Six Myths of Eichler Radiant Heating - Page 2

Six myths tied to your radiant heat system: surviving winter by warming up to reality

Steel pipes do not rust from the inside if the system is leak free and well maintained. That's a big 'if.' Steel pipes are very unforgiving, and even a minor leak left unattended can cause irreversible damage by allowing oxygen to be drawn in to the closed loop that can corrode the system. Wet conditions in the slab from poor drainage, roof leaks, or plumbing leaks can do serious damage to the outside of the steel pipes.

While steel pipes can be repaired, great care must be taken in the method and materials used. There are some good additives that can help extend steel pipe life, but unlike copper tube, total failures happen far more frequently.

Myth #4: Baseboard heating is the only practical replacement solution for a defunct radiant system.

It all depends. How does one define 'practical'? Typically, baseboard systems found in Eichler homes are replacement units comprised of long, fin-tube radiators with sheet metal enclosures that are positioned along walls in each of the heated rooms. Hydronic baseboards are hooked up to the existing boiler, if still operable, or a replacement.

While baseboards are perhaps the least expensive replacement option, they take up a lot of wall space and may be an aesthetic concern. Also, since they collect dust within their unit housing, they need to be cleaned periodically.

European-style flat panel radiators and towel warmers have many more design options; and fan convectors (which give instant heat and can be tucked under cabinets) can also be used in conjunction with the existing boiler and combined in the same system. An installer can assist in understanding and choosing from the many types and brands of products available for a whole-house hydronic heating system.

It is also possible to completely replace the radiant floor tubing without jackhammering out the slab. Using hydronic tubing, this is typically accomplished with an overlay of insulation and a poured cement-type material. However, this option raises the floor height by one-and-one-half inches or more, requiring changes to all of the door openings. The efficiency gained is significant, and so is the cost. But on a major renovation, it's worth considering.

Other heating alternatives usually involve rooftop forced air with multiple register holes cut through the roof, and heat blowing down from the ceiling. Roofing replacement is usually scheduled at the same time to seal in penetrations. These can be big-ticket items.

There are also moderately priced mini-split systems that combine air-conditioning with heat capabilities (as do the roof-top forced air systems), but do not require roof penetration, extensive ducting, and re-roofing.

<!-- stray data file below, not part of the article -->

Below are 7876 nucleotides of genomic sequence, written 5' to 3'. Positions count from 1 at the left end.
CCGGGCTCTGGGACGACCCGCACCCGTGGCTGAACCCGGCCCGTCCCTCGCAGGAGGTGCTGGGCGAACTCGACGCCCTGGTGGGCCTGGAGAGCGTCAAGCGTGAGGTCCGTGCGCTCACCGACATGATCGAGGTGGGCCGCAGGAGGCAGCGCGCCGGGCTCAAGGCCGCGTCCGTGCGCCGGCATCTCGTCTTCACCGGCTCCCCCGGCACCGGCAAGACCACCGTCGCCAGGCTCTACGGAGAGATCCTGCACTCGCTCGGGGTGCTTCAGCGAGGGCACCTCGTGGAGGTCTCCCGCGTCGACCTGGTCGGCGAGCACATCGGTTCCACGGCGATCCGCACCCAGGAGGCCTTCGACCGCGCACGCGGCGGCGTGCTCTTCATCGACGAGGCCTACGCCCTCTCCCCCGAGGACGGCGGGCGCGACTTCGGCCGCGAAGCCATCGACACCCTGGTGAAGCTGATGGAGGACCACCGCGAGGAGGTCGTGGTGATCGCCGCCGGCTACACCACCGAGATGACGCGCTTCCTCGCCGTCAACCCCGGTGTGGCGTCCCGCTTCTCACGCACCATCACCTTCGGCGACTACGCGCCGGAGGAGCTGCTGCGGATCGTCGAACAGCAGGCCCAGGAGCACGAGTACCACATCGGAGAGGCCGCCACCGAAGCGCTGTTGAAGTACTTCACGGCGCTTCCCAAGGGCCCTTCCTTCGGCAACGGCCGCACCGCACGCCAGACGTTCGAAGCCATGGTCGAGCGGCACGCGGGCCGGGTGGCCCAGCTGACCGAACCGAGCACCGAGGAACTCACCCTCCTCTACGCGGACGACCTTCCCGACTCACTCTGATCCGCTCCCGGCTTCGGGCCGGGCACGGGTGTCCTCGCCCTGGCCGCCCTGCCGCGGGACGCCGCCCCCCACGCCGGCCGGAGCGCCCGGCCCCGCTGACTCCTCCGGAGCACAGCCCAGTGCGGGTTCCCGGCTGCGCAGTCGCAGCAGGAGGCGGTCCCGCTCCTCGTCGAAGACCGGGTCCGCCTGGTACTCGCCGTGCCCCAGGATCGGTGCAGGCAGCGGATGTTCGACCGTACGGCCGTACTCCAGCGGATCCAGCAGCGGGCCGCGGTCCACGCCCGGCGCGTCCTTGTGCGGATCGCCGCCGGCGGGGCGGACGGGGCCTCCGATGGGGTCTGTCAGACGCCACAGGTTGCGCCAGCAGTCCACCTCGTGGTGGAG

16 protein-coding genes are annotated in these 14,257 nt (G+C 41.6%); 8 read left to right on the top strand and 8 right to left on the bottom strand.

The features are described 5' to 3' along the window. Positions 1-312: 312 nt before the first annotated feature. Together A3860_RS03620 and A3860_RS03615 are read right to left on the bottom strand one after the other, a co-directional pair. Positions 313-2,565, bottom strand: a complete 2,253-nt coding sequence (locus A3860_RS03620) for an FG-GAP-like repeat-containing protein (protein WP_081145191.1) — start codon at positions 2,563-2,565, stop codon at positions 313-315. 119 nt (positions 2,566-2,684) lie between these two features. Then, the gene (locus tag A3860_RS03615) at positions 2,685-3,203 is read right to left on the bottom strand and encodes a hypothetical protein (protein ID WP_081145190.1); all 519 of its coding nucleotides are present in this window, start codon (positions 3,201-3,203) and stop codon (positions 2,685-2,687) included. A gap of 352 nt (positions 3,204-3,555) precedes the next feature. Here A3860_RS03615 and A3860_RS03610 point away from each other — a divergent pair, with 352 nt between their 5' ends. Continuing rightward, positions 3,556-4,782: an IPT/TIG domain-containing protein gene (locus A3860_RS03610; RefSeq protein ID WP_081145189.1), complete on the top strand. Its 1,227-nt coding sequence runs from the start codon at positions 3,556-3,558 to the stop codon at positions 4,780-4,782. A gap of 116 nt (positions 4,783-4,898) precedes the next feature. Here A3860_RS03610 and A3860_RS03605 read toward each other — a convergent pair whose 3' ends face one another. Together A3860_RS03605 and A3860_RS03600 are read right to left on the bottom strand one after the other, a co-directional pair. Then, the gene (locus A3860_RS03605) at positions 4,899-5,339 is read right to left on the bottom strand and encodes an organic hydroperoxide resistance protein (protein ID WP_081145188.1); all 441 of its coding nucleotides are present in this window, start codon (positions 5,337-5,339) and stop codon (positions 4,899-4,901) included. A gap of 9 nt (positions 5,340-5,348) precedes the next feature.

Electric systems are available, but like the other options already discussed, they have special features that must be carefully weighed against the three rules of practicality: space, aesthetics, and cost (installation, long-term energy use, and maintenance).

Myth #5: Installing quality wall-to-wall carpet and pad will help keep heat in the house and increase overall comfort.

Absolutely not true. Carpeting and pad defeat most of the advantages of radiant heating, since they heat the wrong side of the floor.

When wall-to-wall carpeting with a pad are in place, the heating output per square foot could drop by 50 percent or more. In addition, the carpet certainly will add to the slow response time already required to heat the house and have an impact on utility bills.

Concrete, tile, and stone give the best output, followed by other hard floor coverings. If one must live with carpeting, there is a low 'R-value' pad available, but it still will not come close to matching the heat performance of the proper materials.

Myth #6: The original wall thermostat is inaccurate, but since it is line voltage, it can't be replaced with a programmable model without costly wiring changes.

Not these days. Programmable thermostats are required by code on all new houses for energy conservation, and are especially important on radiant systems, which typically have long response times.

Accurate, programmable setback thermostats that suit the very special single-pole, line voltage requirements of Eichlers are available, and can replace the existing thermostats with no extra wiring. These models should not be confused with double-pole or low-voltage models.

Even if the programmable features are not used, these modern thermostat models are far more accurate in a simple on/off mode than the old type of thermostat.

It is also possible to add controls that sense outdoor as well as indoor temperature. Common in Europe, on the East Coast, and in commercial applications where energy conservation is important, they anticipate and adjust for rapid changes in outside temperature to maintain an even heat in the house. They do cost more.

Guest 'House Doc' Jerry Rothfeld is a radiant heat maintenance expert who operates Jerry Rothfeld's Hydronic Heating Service (800-478-3060) - email, serving Marin, San Francisco, and the East Bay.